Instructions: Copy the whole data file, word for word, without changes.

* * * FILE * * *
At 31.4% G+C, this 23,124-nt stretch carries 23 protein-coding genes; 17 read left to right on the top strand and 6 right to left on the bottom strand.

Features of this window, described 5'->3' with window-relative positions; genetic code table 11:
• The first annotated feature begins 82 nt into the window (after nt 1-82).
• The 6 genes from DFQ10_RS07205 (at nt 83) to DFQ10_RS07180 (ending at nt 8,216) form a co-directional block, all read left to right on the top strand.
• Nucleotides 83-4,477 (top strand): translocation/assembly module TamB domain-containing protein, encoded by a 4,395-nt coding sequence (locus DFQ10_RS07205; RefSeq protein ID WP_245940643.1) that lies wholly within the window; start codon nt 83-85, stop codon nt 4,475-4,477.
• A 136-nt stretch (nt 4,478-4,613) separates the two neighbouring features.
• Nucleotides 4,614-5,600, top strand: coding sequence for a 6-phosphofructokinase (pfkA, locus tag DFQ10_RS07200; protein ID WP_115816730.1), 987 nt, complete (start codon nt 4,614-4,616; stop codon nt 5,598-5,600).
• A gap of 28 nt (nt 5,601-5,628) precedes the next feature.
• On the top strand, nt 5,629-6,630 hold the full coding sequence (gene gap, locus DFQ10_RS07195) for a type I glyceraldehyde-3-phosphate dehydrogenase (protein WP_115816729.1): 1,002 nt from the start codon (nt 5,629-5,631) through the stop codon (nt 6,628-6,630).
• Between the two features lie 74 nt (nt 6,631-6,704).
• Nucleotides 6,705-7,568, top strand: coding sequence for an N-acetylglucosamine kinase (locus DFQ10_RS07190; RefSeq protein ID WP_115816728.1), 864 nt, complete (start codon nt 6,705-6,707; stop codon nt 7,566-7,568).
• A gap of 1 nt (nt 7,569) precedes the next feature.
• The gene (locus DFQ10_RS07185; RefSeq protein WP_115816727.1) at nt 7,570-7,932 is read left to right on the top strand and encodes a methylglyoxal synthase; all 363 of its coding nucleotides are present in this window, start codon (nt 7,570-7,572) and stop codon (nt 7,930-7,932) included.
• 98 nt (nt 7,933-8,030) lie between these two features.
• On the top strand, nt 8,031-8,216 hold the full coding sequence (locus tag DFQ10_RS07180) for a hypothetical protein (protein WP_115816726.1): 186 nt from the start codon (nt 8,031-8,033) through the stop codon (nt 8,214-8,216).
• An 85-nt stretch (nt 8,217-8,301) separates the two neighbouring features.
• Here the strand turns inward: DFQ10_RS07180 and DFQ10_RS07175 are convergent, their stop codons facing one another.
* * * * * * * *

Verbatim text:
At 31.4% G+C, this 23,124-nt stretch carries 23 protein-coding genes; 17 read left to right on the top strand and 6 right to left on the bottom strand.

Features of this window, described 5'->3' with window-relative positions; genetic code table 11:
• The first annotated feature begins 82 nt into the window (after nt 1-82).
• The 6 genes from DFQ10_RS07205 (at nt 83) to DFQ10_RS07180 (ending at nt 8,216) form a co-directional block, all read left to right on the top strand.
• Nucleotides 83-4,477 (top strand): translocation/assembly module TamB domain-containing protein, encoded by a 4,395-nt coding sequence (locus DFQ10_RS07205; RefSeq protein ID WP_245940643.1) that lies wholly within the window; start codon nt 83-85, stop codon nt 4,475-4,477.
• A 136-nt stretch (nt 4,478-4,613) separates the two neighbouring features.
• Nucleotides 4,614-5,600, top strand: coding sequence for a 6-phosphofructokinase (pfkA, locus tag DFQ10_RS07200; protein ID WP_115816730.1), 987 nt, complete (start codon nt 4,614-4,616; stop codon nt 5,598-5,600).
• A gap of 28 nt (nt 5,601-5,628) precedes the next feature.
• On the top strand, nt 5,629-6,630 hold the full coding sequence (gene gap, locus DFQ10_RS07195) for a type I glyceraldehyde-3-phosphate dehydrogenase (protein WP_115816729.1): 1,002 nt from the start codon (nt 5,629-5,631) through the stop codon (nt 6,628-6,630).
• Between the two features lie 74 nt (nt 6,631-6,704).
• Nucleotides 6,705-7,568, top strand: coding sequence for an N-acetylglucosamine kinase (locus DFQ10_RS07190; RefSeq protein ID WP_115816728.1), 864 nt, complete (start codon nt 6,705-6,707; stop codon nt 7,566-7,568).
• A gap of 1 nt (nt 7,569) precedes the next feature.
• The gene (locus DFQ10_RS07185; RefSeq protein WP_115816727.1) at nt 7,570-7,932 is read left to right on the top strand and encodes a methylglyoxal synthase; all 363 of its coding nucleotides are present in this window, start codon (nt 7,570-7,572) and stop codon (nt 7,930-7,932) included.
• 98 nt (nt 7,933-8,030) lie between these two features.
• On the top strand, nt 8,031-8,216 hold the full coding sequence (locus tag DFQ10_RS07180) for a hypothetical protein (protein WP_115816726.1): 186 nt from the start codon (nt 8,031-8,033) through the stop codon (nt 8,214-8,216).
• An 85-nt stretch (nt 8,217-8,301) separates the two neighbouring features.
• Here the strand turns inward: DFQ10_RS07180 and DFQ10_RS07175 are convergent, their stop codons facing one another.